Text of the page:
2024 Gen Z and Millennial Survey

Living and working with purpose in a transforming world

In a world rapidly shaped by technological advances and global connectivity, understanding the preferences, values, and behaviors of younger generations is crucial for businesses, policymakers, and communities alike. Generation Z and Millennials, often at the forefront of digital and cultural shifts, are redefining norms and setting new trends that resonate on a global scale.

The 13th edition of Deloitte’s Gen Z and Millennial Survey connected with nearly 23,000 respondents across 44 countries to track their experiences and expectations at work and in the world more broadly.

Key findings and trends

Respondents are cautiously optimistic about the social and economic outlook. Nearly one-third of Gen Zs and millennials are optimistic that the economy in their country will improve within the next year. Dutch Gen Zs are even more optimistic. 34 percent of them expect the economic situation in the Netherlands to improve in the next twelve months (2023: 19 percent). This optimism extends to their personal finances with many expecting their financial circumstances to improve. Dutch millennials are less optimistic than Gen Zs but see the economic situation less gloomy than last year (2024: 18 percent, 2023: 10 percent). Financial insecurity remains a significant issue, as over half of both groups are living paycheck to paycheck. There is also some uncertainty about the social and political situation as many countries approach pivotal elections.

Purpose influences workplace satisfaction. The vast majority (79% of Dutch Gen Zs and 82% of Dutch millennials) say purpose is important to their overall job satisfaction and well-being. These generations are willing to reject assignments or employers that don’t align with their ethics. When employers take that feedback and respond positively, employee loyalty tends to be much higher. Though less than their global peers, 41% of Dutch Gen Zs (vs. 50% global) and 31% of Dutch millennials (vs. 43% global) have rejected an assignment based on their personal ethics/beliefs. This even occurs, albeit to a lesser degree, when considering potential employers.

Environmental sustainability is driving career decisions and consumer behaviors. Environmental sustainability remains a top concern for Gen Zs and millennials, and it is the top societal challenge which respondents feel businesses have the opportunity and necessary influence to drive change on. Gen Zs and millennials are pushing businesses to act through their career decisions and consumer behaviors. More than half of Dutch Gen Zs (59 percent) and millennials (62 percent) are taking targeted actions to reduce their personal impact on the environment. As consumers, Gen Zs and millennials often make conscious choices to spur companies to take climate action. For example, 26 percent of Dutch Gen Zs and one in three millennials (30 percent) are banning fast fashion. Another quarter (Gen Z: 27 percent, millennials: 25 percent) say they will do so in the future.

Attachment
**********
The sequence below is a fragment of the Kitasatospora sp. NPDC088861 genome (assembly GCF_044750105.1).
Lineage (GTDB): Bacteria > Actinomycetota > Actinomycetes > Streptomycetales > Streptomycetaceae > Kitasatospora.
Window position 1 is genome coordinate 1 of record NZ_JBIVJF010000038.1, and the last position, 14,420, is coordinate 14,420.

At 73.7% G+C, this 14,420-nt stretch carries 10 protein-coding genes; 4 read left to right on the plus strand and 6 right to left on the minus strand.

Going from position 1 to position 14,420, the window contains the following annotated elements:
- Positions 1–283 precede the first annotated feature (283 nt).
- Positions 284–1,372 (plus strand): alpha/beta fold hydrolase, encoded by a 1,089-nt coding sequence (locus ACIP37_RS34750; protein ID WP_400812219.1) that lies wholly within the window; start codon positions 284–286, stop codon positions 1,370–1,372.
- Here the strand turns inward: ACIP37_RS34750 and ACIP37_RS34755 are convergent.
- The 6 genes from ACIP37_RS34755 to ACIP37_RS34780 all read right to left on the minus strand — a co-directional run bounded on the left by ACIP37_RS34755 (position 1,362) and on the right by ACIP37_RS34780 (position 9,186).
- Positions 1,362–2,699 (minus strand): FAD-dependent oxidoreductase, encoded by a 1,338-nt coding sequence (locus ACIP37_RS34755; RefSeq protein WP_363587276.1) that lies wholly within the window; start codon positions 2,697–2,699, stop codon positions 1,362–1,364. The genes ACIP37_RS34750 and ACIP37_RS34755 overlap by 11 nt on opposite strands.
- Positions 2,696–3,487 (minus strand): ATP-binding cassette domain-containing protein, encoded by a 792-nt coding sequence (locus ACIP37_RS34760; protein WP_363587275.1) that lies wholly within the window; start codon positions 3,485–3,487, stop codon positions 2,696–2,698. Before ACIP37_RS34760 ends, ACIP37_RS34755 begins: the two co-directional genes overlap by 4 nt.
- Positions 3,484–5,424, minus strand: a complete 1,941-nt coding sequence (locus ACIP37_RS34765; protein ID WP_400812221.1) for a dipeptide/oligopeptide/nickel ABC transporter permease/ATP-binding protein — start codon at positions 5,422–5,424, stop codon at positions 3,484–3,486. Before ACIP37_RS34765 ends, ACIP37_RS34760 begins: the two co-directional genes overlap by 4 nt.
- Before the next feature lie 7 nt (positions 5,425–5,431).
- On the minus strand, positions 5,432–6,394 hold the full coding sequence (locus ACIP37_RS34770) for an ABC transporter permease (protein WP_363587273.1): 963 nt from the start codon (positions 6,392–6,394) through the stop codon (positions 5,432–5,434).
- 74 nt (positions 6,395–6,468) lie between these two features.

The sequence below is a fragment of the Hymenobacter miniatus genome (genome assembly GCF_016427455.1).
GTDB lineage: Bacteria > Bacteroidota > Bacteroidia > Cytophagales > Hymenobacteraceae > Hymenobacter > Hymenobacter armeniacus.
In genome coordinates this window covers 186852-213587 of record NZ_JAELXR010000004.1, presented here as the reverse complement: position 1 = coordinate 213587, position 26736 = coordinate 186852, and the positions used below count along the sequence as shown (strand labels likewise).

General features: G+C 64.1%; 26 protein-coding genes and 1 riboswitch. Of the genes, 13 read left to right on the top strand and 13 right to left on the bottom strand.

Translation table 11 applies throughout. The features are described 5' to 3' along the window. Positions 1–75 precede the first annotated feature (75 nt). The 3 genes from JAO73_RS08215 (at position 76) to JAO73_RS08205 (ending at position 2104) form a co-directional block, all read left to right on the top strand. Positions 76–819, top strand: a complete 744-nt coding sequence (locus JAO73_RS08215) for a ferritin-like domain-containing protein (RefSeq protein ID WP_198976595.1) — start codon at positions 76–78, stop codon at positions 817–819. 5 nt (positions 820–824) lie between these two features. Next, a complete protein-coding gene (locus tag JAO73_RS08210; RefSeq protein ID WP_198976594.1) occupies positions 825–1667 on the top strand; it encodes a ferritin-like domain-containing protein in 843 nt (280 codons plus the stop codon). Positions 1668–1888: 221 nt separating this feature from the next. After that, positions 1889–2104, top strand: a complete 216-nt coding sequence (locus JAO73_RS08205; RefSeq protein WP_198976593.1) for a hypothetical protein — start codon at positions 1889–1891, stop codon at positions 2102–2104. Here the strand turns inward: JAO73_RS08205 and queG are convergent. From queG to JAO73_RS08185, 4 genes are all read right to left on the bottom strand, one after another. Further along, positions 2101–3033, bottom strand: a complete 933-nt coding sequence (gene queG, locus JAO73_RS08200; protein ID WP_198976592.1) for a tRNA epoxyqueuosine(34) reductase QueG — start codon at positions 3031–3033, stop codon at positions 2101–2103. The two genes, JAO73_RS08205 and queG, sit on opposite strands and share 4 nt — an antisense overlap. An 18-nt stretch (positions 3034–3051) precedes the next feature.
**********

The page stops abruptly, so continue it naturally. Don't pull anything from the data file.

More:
Positive perceptions of GenAI increase with more hands-on experience, but so do workplace concerns. Gen Zs and millennials are feeling uncertain about GenAI and its impact on their careers. Those who frequently use GenAI are more likely to trust the technology and believe it will improve the way they work, but they’re also more likely to have concerns, such as believing it will lead to the elimination of jobs. Amid uncertainty, both generations are thinking about how to adapt and focusing on reskilling. Dutch Gen Zs (17 percent) and millennials (15 percent) who regularly use GenAI at work believe that the use of GenAI saves time, improves the way they work, and can contribute to a better work-life balance.

Work/life balance and flexibility remain paramount as return to office strategies yield mixed results. An increase in return to office strategies over the last year is yielding mixed results. Some report benefits like improved engagement, connection and collaboration, while others are experiencing outcomes like increased stress and decreased productivity. What is clear is that work/life balance and flexibility remain critical for these generations. This balance remains a priority for Dutch Gen Zs (25 percent) and millennials (34 percent) when choosing an employer. Flexibility around working hours is also an important motivation for Dutch Gen Zs (21 percent) and millennials (18 percent) to work for an organization. The popularity of less traditional employment models, from part-time roles, and job-sharing, to side gigs is increasing.

As workplace factors contribute to stress levels, employers must stay focused on supporting better workplace mental health. Stress levels continue to be very high among Gen Zs and millennials and only about half of respondents say their mental health is good or extremely good. 23% of Gen Zs and 19% of millennials in Netherlands said that their job is a factor contributing a lot to their feelings of anxiety or stress. Financial concerns and family welfare are major stressors, alongside job-related factors such as long working hours and not being recognized for their work. Many respondents believe their employers are taking mental health seriously, but managers and senior leaders should be doing more to address stigma’s surrounding the topic.

Implications for your organization

Over the past decade, Gen Zs and millennials have significantly influenced employer expectations and will persist in shaping these standards. Employers who are attentive and adapt their approaches are more likely to foster a workforce that is not only satisfied and productive but also agile and well-equipped to navigate a changing global landscape. Get in touch to see how these trends and developments can become opportunities for your organization.

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